Taxonomy and Botany of Witch Hazel Shrubs
Plant taxonomy classifies the witch hazel shrubs treated here as Hamamelis x intermedia 'Arnold Promise.' The cultivar name is, as always, the name in single quotation marks. This type is a hybrid plant, being a cross between H. japonica (a Japanese species) and H. mollis (a species native to China). Further complicating its parentage is the fact that this cultivar is often grafted onto the rootstock of H. virginiana; thus its tendency to produce unwanted suckers in some cases (see below).
Arnold Promise witch hazel plants grow as deciduous flowering shrubs. However, you will often hear witch hazels referred to as "trees" because, if left unpruned, they can grow to be rather tall; moreover, the wild plant native to North America, H. virginiana, does grow as a small tree.
Arnold Promise witch hazel shrubs are vase-shaped and may reach heights of 12 feet or more with a similar spread, although they can easily be kept much shorter via pruning. Fall foliage is yellow at worst, orange at best (grow it in full sun to achieve optimal fall color). The flowers bear a warm, spicy fragrance; the smell conveys a sense of dryness, as when you smell clothing that has just come out of the clothes dryer. These blooms precede the leaves, blooming in late winter to early spring. The fringe-like petals on these yellow flowers resemble small strips of paper that have just exited from a shredder. From a distance, one could mistake witch hazel plants for forsythia (another early bloomer with yellow flowers). In fact, as with forsythia, people sometimes force the flowers of witch hazel plants.
Planting Zones, Sun and Soil Requirements
Witch hazel plants can be grown in planting zones 5-8.
Ideally, grow witch hazel plants in full sun to partial shade and in a well-drained, acidic soil amended with compost. But these bushes do display some clay-tolerance. Understory trees in the wild, witch hazel shrubs are suitable for woodland gardens, although you will sacrifice some blooms and some fall color if you do not grow your witch hazel plants in full sun.
Outstanding Feature, Uses in Landscaping
Perhaps more important than the beauty of Arnold Promise witch hazel's floral display is its timing: blooming so brightly as it does in March (zone 5) when the landscape is generally still in its dull winter doldrums, this bush is a must-have for the four season landscape. This bush is valued as one of the earliest-blooming shrubs of spring in the North.
Witch hazel plants are showy enough when in bloom to serve as minor specimen plants ("minor" only because, during spring, after blooming is finished, and during summer, the bushes are rather ordinary-looking, although the vase-shaped form will be valued in winter by those who appreciate subtleties). Mix them into a bed of other deciduous bushes, situated within sight of a window. That way, you can enjoy an unimpeded view of these beauties in late winter to early spring (all you will see is an eruption of yellow in the midst of a forest of bare branches).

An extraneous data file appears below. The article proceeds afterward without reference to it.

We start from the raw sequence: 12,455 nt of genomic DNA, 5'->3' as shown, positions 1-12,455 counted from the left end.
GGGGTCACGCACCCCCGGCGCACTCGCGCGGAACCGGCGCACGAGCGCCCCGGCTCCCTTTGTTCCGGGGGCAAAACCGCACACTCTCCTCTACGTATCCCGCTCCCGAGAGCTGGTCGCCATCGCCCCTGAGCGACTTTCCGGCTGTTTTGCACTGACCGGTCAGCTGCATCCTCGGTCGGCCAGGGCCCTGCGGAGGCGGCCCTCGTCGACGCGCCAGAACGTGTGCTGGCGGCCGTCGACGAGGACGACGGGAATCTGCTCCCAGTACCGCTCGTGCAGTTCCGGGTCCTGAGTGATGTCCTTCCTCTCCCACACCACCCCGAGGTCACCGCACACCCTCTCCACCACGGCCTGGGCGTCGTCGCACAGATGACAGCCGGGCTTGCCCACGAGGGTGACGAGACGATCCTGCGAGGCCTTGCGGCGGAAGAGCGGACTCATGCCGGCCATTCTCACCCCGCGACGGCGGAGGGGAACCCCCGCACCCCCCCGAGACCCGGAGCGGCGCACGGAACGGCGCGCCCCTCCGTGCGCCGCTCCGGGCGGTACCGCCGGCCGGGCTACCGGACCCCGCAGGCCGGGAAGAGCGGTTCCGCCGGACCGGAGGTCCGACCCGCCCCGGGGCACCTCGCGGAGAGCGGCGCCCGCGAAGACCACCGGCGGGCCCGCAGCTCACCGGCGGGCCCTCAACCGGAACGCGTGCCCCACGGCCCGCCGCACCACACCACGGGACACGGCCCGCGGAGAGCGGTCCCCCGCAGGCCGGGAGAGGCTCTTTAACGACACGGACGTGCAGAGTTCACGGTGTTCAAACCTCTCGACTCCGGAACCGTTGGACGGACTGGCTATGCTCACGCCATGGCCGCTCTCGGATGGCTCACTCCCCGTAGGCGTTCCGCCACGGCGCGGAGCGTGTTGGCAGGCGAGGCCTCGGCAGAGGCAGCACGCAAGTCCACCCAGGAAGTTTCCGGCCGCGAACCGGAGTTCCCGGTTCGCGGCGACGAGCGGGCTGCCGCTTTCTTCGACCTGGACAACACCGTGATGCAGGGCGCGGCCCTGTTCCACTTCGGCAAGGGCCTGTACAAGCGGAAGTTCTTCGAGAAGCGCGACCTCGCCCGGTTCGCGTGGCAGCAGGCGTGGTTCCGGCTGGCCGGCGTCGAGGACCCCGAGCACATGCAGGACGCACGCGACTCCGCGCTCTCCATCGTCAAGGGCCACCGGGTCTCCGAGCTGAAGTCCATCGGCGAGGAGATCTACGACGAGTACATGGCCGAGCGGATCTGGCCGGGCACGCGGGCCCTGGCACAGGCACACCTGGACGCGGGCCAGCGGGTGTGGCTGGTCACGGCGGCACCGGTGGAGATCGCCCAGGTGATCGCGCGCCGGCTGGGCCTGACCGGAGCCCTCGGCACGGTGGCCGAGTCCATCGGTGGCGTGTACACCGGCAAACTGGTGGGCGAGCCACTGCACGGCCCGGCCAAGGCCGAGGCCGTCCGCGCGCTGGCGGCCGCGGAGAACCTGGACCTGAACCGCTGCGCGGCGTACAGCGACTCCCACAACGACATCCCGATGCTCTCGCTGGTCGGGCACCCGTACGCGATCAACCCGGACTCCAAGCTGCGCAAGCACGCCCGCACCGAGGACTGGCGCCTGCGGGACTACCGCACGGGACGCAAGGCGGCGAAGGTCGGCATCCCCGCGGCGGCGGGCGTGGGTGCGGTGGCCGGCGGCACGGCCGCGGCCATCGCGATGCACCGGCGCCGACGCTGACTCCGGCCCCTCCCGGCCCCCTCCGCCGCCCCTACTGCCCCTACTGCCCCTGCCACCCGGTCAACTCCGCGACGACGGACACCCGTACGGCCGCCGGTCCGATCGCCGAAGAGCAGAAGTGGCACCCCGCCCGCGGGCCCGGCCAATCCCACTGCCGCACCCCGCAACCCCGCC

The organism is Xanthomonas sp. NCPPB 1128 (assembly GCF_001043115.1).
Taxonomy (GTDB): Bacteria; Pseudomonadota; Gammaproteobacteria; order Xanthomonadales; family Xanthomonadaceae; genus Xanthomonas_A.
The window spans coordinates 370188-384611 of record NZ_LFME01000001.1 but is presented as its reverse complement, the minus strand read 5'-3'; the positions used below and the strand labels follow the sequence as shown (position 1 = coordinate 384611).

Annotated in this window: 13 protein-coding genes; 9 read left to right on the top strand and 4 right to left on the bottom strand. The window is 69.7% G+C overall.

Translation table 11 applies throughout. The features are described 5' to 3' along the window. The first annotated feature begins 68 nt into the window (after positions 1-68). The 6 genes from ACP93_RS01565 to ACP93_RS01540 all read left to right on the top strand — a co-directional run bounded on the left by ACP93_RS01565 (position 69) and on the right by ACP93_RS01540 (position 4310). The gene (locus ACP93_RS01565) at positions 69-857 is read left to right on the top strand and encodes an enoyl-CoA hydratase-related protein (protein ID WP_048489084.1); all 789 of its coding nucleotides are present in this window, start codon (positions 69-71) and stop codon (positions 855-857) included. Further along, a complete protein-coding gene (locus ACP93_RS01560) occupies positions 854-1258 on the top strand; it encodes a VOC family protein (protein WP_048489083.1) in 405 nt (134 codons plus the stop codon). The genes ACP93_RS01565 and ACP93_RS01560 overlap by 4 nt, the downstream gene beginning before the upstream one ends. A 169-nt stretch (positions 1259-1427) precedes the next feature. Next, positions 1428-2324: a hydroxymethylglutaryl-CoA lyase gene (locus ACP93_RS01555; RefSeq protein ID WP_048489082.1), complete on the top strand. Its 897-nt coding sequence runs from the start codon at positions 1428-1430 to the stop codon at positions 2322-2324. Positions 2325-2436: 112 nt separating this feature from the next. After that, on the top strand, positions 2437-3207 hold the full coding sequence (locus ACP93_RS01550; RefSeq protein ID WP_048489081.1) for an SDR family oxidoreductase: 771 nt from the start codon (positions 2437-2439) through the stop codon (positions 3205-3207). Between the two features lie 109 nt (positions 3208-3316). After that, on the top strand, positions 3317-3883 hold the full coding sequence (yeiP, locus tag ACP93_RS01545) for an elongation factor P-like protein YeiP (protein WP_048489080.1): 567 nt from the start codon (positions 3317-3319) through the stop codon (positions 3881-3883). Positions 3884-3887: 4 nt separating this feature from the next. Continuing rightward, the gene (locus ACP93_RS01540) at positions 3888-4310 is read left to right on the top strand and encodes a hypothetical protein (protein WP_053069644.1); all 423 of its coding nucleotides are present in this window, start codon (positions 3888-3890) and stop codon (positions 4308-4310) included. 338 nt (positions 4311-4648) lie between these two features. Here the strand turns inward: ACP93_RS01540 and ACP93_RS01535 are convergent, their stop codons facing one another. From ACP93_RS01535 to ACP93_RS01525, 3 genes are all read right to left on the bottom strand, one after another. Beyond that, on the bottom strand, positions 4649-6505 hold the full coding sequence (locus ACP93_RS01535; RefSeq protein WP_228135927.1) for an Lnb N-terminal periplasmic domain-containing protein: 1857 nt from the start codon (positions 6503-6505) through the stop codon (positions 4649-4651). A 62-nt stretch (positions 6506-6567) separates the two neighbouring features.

Pruning and Other Care Facts
Prune Arnold Promise witch hazel shrubs to shape them, as desired, after they flower in spring. Many gardeners, however, provided that sufficient space is available, largely avoid pruning and just let their bush grow as it wants to, since they prefer the natural shape that the plant will develop on its own. As with all shrubs, though, any time is a good time to prune out dead or diseased branches, or one that rubs against another branch. Some varieties will produce suckers, and these should be pruned out in late fall. For winter protection and to shade the roots from summer's heat, mulch around your bushes. Keep the soil evenly moist, otherwise, the leaves may turn brown (known as "leaf scorch") during a hot summer, spoiling any chance you would have had for a good fall-foliage display. Mulch will also help in this regard, as a 3-inch layer of mulch around the bush will conserve moisture and help keep the soil from drying out. To fertilize, all one need do is occasionally work some extra compost into the ground around the plant.
Other Types of Witch Hazel and Meaning of the Name
Eastern North America has an indigenous witch hazel tree, Hamamelis virginiana, or "common" witch hazel. The medicinal benefits of the bark of these witch hazel trees are well known through the "witch hazel" liquid we buy at pharmacies to use as an astringent. Unlike its Asian cousins and their hybrid, Arnold Promise, common witch hazel trees bloom in fall. But a second type of witch hazel, H. vernalis, or "vernal" witch hazel is also found in North America, in the southern part of common witch hazel's range. As its common name suggests, the vernal type blooms in spring.
European settlers in the New World used the branches of witch hazel trees as divining rods for dowsing, which is the basis for one of the explanations as to how witch hazel trees received the "witch" part of their name. For the name ultimately derives from the Anglo-Saxon wych, meaning "bend" -- which is just what a divining rod is supposed to do when it detects water. But religious leaders had given dowsing such a bad name over the years that it was apparently easy to corrupt the name into "witch" (another name for divining is "water witching").
Witch hazel is sometimes spelled with a hyphen ("witch-hazel") to indicate that it is not a true hazel. Corylus is the genus name of true hazels.
So why the reference to "hazel" in the name, if it is not a true one? For one thing, the hazel had been one of the trees used in Europe for dowsing. In addition, the bush's namers may have found a resemblance to the leaves of the true hazels, such as contorted hazelnut.